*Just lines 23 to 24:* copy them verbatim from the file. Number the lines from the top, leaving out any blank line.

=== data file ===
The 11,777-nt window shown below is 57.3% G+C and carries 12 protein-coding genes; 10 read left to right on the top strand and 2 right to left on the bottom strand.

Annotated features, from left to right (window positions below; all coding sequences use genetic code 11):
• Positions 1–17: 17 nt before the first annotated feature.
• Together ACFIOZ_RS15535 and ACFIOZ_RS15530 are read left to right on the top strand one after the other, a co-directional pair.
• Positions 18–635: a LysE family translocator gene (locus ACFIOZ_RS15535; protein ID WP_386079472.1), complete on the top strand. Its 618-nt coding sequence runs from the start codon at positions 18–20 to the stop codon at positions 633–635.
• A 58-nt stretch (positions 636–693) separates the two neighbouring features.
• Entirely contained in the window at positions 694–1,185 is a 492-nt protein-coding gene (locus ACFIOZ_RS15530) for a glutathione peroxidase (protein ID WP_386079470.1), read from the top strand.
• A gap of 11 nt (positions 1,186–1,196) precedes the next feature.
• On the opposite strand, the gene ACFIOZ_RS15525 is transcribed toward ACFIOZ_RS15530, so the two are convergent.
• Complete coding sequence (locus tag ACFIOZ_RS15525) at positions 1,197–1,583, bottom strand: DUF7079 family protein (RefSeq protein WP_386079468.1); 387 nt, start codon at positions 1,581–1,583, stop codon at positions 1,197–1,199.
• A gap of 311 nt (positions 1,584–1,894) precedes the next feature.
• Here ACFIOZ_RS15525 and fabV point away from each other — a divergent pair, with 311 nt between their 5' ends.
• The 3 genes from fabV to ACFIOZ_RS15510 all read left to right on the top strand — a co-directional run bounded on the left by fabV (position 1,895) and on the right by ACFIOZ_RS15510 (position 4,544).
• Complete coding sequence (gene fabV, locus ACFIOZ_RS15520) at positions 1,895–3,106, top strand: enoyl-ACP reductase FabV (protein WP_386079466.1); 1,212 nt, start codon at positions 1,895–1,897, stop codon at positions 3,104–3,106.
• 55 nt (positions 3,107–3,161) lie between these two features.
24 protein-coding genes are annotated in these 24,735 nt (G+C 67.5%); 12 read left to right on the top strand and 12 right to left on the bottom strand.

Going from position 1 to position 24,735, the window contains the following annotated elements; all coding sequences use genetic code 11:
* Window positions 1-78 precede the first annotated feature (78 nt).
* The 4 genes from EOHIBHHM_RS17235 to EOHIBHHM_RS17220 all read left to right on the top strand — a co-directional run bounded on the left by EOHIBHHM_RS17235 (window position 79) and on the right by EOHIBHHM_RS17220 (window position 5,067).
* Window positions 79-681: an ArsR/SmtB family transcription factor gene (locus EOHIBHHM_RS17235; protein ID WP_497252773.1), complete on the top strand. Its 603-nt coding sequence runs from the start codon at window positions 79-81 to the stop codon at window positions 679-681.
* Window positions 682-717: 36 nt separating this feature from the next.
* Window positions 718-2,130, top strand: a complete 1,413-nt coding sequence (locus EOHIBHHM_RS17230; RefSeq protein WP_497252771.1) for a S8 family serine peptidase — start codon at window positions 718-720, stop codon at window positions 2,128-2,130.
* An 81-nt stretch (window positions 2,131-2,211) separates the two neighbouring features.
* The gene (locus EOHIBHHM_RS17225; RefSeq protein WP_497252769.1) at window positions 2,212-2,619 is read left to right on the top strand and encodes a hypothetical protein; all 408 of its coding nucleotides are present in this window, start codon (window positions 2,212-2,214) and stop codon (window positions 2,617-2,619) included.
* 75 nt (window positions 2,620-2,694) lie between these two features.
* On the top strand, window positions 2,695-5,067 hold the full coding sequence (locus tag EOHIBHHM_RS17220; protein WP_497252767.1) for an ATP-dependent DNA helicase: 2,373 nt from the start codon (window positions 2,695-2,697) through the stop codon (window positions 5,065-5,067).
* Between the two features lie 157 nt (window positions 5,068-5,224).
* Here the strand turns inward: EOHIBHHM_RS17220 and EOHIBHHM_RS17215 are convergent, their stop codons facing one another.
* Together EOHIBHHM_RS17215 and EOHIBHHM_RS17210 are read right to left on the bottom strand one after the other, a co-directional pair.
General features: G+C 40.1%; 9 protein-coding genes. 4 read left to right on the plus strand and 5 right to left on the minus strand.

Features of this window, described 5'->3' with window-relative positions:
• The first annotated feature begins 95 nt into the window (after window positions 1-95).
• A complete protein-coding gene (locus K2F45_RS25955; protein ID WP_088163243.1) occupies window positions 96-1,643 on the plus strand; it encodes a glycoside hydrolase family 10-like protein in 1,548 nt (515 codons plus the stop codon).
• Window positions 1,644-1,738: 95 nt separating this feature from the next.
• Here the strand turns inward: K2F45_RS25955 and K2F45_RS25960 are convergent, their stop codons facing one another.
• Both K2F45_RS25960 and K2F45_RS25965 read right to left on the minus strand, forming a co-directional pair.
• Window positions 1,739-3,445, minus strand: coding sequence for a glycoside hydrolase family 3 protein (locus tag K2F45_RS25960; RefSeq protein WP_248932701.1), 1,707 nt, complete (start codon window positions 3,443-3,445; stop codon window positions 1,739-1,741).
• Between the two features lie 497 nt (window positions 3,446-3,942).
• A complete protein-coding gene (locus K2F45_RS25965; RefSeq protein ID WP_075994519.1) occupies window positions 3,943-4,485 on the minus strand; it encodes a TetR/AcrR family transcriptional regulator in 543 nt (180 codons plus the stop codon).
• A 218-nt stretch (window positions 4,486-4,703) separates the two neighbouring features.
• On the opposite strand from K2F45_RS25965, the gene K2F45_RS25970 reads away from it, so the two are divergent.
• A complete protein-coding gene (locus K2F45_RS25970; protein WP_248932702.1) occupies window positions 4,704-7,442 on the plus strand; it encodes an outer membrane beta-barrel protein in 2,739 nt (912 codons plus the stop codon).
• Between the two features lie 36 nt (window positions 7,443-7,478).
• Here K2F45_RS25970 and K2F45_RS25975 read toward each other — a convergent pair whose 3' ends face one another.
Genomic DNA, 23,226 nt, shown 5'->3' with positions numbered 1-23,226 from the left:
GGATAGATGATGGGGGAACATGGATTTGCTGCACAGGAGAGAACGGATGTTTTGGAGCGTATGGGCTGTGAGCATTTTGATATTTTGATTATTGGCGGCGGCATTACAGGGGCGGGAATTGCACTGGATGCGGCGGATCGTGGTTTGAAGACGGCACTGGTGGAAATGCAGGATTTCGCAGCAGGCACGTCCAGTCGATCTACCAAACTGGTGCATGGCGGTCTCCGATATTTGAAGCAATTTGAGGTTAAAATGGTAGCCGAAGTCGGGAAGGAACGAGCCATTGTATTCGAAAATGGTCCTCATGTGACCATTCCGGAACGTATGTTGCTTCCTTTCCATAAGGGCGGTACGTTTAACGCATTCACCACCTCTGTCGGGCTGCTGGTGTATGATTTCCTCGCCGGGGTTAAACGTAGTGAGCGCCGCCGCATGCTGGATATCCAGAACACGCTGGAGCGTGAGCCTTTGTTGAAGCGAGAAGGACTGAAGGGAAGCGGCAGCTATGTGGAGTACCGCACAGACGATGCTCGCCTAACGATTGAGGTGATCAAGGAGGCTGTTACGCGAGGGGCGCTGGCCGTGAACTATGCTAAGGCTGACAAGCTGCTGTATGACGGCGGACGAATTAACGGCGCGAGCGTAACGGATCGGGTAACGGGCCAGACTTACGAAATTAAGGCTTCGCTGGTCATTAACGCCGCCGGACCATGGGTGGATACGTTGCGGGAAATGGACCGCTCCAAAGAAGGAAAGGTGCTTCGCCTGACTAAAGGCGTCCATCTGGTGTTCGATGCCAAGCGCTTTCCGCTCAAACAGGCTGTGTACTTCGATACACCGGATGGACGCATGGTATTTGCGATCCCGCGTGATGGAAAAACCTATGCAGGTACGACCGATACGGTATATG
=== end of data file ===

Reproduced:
* An 81-nt stretch (window positions 2,131-2,211) separates the two neighbouring features.
* The gene (locus EOHIBHHM_RS17225; RefSeq protein WP_497252769.1) at window positions 2,212-2,619 is read left to right on the top strand and encodes a hypothetical protein; all 408 of its coding nucleotides are present in this window, start codon (window positions 2,212-2,214) and stop codon (window positions 2,617-2,619) included.